I have read a lot of very boring academic books but these ones on entrepreneurship that I needed to read to get the essay done are not in any way boring. They opened my eyes to the breakdown of entrepreneurship.
And I particularly like the argument of the one I took this post's title from. Why doesn't genius translates to riches? If you are such a genius, why aren't you rich?
John has been working on his business idea for months now. He spotted an entrepreneurial opportunity, a need gap no one else is addressing in the market, and he has marshalled resources and strategies to build a thriving business on it. In his business plan, he needs 50,000 active customers to become profitable. Then Buhari came into power and foreign investors started the wait game. Oil price has tumbled and isn't rising. CBN is implementing contractionary economic policies. People are cutting down on expenses and some even are losing their jobs. Now John is finding it very hard to even get 10,000 customers. He tries to reduce his burn rate hoping he can outlive this depressing time. But after 21 months he runs out of cash and had to close down the business. Now he is poorer by taking on his entrepreneurial idea.
Just three years ago, James made a similar move. He spotted an opportunity and seized it. He's not as smart as John and his business plan wasn't as well made as John's. But then, Goodluck was in Power. Oil price was sky high. There was a lot of money going around. CBN was busy looking at NNPC's books. SURE-P was ensuring people were getting ridiculously paid for painting the third mainland bridge and for buying commuter buses at twice their list price. James also needed 50,000 paying customers to become profitable. And he got them almost sweatlessly. The economy was in an expansionary mode and people were optimistic enough to spend on anything.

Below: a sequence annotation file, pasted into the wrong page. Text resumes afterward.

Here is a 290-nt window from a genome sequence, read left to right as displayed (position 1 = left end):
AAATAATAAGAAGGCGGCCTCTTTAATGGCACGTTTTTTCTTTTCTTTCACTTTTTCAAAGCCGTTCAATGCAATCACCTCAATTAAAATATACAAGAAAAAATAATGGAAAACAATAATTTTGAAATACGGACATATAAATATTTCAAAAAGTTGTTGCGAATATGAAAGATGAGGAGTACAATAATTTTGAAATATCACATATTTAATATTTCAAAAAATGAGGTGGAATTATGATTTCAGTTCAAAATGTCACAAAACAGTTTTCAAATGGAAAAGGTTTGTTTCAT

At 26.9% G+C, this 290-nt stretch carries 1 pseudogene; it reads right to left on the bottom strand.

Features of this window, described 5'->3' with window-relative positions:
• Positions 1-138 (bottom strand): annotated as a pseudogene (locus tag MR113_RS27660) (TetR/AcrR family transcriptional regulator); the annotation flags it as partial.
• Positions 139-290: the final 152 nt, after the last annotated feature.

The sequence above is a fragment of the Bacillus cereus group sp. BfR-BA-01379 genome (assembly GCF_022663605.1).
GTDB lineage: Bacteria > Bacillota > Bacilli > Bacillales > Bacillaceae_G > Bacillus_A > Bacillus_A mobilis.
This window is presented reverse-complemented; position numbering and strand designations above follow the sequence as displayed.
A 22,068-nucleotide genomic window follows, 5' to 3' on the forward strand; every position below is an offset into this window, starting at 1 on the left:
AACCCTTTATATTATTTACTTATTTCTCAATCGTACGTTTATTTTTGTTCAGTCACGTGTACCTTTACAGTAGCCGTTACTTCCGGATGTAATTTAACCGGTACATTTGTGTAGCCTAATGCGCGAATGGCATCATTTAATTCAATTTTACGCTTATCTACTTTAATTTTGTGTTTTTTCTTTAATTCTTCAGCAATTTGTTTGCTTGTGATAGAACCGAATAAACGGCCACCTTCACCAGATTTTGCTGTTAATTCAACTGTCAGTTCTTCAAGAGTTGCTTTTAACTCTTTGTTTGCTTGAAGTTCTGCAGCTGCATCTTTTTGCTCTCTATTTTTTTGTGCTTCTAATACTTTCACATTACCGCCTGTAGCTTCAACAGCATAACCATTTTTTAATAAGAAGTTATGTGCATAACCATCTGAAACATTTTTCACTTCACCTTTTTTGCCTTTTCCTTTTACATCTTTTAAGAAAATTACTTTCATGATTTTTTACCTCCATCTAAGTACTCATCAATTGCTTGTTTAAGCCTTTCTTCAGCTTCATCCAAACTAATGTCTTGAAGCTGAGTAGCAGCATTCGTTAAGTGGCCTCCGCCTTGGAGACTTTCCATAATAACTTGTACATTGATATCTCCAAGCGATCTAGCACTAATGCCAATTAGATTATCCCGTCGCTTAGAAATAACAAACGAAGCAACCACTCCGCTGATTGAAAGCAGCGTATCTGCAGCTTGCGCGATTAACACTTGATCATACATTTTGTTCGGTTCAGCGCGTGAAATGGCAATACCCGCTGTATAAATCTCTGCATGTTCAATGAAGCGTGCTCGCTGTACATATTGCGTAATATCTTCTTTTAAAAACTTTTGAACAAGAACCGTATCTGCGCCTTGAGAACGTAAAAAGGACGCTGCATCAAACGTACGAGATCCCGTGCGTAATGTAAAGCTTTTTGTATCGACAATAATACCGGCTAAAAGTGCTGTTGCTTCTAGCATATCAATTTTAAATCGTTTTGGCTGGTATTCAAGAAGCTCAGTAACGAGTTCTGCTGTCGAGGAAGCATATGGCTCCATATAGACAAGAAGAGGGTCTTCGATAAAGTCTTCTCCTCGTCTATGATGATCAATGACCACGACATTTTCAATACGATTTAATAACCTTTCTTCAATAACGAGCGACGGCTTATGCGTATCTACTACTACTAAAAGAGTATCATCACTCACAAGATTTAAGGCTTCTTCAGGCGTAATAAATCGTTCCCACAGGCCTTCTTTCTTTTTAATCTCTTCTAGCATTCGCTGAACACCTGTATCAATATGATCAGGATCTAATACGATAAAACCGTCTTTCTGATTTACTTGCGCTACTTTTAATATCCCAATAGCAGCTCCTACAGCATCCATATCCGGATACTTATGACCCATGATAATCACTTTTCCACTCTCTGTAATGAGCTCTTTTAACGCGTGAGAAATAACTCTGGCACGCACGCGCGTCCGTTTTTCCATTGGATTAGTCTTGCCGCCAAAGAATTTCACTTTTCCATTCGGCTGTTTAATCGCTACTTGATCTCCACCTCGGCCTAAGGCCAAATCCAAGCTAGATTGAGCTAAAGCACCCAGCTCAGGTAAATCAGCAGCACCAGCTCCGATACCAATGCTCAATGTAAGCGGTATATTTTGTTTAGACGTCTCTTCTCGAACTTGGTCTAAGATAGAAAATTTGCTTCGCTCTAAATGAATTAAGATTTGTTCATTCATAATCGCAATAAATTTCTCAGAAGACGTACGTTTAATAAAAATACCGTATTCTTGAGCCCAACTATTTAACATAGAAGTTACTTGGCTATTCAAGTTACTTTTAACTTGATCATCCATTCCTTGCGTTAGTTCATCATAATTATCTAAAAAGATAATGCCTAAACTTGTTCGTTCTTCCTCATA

To be rich and successful as an entrepreneur, you need way more than you and your genius, you need to ride a wave. The circumstances you can't control often have more impact on your success than you imagine. Many entrepreneurs have succeeded not because they were particularly bright but because they rode a wave, while many intelligent entrepreneurs have failed because the tide turned. It is called the market dynamics, and rightly so for a reason -- it keeps changing.
So when it comes to entrepreneurship (and becoming the next Aliko Dangote), you need not just an entrepreneurial spirit and awesome ideas, you need external (uncontrollable) circumstances to be in your favour. In fact, you will benefit more from finding and riding waves than coming up with original ideas and having the smartest people partner with you.
As long as you are not going to print fake money, your genius isn't going to make you rich. It will help you on your journey to become rich but not as much as you would expect. You have to look for waves to ride. And riding waves don't require genius, just a good eye and a never-die attitude.